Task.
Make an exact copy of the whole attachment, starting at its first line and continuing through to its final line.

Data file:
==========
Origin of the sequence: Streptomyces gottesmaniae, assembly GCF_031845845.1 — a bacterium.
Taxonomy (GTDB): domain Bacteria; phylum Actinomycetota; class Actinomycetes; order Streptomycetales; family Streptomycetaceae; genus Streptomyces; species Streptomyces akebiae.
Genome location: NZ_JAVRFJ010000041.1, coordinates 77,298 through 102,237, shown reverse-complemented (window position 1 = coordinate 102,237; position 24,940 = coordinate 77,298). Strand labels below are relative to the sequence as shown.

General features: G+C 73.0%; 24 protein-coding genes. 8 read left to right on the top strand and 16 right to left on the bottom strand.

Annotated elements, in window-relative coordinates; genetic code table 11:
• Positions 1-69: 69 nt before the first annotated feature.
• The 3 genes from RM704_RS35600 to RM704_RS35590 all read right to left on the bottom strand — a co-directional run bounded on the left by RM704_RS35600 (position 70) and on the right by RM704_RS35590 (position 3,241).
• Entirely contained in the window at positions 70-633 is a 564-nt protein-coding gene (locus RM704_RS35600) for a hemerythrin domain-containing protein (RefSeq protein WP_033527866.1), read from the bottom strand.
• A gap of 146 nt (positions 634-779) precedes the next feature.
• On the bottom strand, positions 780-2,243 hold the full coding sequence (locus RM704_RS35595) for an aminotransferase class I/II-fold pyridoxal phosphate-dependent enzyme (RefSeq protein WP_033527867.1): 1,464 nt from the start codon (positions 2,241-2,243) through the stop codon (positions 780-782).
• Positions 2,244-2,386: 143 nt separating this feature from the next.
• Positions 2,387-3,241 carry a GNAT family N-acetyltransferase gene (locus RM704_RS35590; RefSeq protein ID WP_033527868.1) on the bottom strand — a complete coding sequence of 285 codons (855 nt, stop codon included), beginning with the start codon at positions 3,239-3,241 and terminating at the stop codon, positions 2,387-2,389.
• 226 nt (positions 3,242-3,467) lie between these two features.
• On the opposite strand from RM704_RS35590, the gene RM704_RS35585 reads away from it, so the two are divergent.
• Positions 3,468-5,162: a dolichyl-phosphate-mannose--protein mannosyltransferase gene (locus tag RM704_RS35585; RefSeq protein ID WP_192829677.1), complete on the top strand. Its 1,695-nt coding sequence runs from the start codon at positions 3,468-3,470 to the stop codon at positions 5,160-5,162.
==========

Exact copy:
Origin of the sequence: Streptomyces gottesmaniae, assembly GCF_031845845.1 — a bacterium.
Taxonomy (GTDB): domain Bacteria; phylum Actinomycetota; class Actinomycetes; order Streptomycetales; family Streptomycetaceae; genus Streptomyces; species Streptomyces akebiae.
Genome location: NZ_JAVRFJ010000041.1, coordinates 77,298 through 102,237, shown reverse-complemented (window position 1 = coordinate 102,237; position 24,940 = coordinate 77,298). Strand labels below are relative to the sequence as shown.

General features: G+C 73.0%; 24 protein-coding genes. 8 read left to right on the top strand and 16 right to left on the bottom strand.

Annotated elements, in window-relative coordinates; genetic code table 11:
• Positions 1-69: 69 nt before the first annotated feature.
• The 3 genes from RM704_RS35600 to RM704_RS35590 all read right to left on the bottom strand — a co-directional run bounded on the left by RM704_RS35600 (position 70) and on the right by RM704_RS35590 (position 3,241).
• Entirely contained in the window at positions 70-633 is a 564-nt protein-coding gene (locus RM704_RS35600) for a hemerythrin domain-containing protein (RefSeq protein WP_033527866.1), read from the bottom strand.
• A gap of 146 nt (positions 634-779) precedes the next feature.
• On the bottom strand, positions 780-2,243 hold the full coding sequence (locus RM704_RS35595) for an aminotransferase class I/II-fold pyridoxal phosphate-dependent enzyme (RefSeq protein WP_033527867.1): 1,464 nt from the start codon (positions 2,241-2,243) through the stop codon (positions 780-782).
• Positions 2,244-2,386: 143 nt separating this feature from the next.
• Positions 2,387-3,241 carry a GNAT family N-acetyltransferase gene (locus RM704_RS35590; RefSeq protein ID WP_033527868.1) on the bottom strand — a complete coding sequence of 285 codons (855 nt, stop codon included), beginning with the start codon at positions 3,239-3,241 and terminating at the stop codon, positions 2,387-2,389.
• 226 nt (positions 3,242-3,467) lie between these two features.
• On the opposite strand from RM704_RS35590, the gene RM704_RS35585 reads away from it, so the two are divergent.
• Positions 3,468-5,162: a dolichyl-phosphate-mannose--protein mannosyltransferase gene (locus tag RM704_RS35585; RefSeq protein ID WP_192829677.1), complete on the top strand. Its 1,695-nt coding sequence runs from the start codon at positions 3,468-3,470 to the stop codon at positions 5,160-5,162.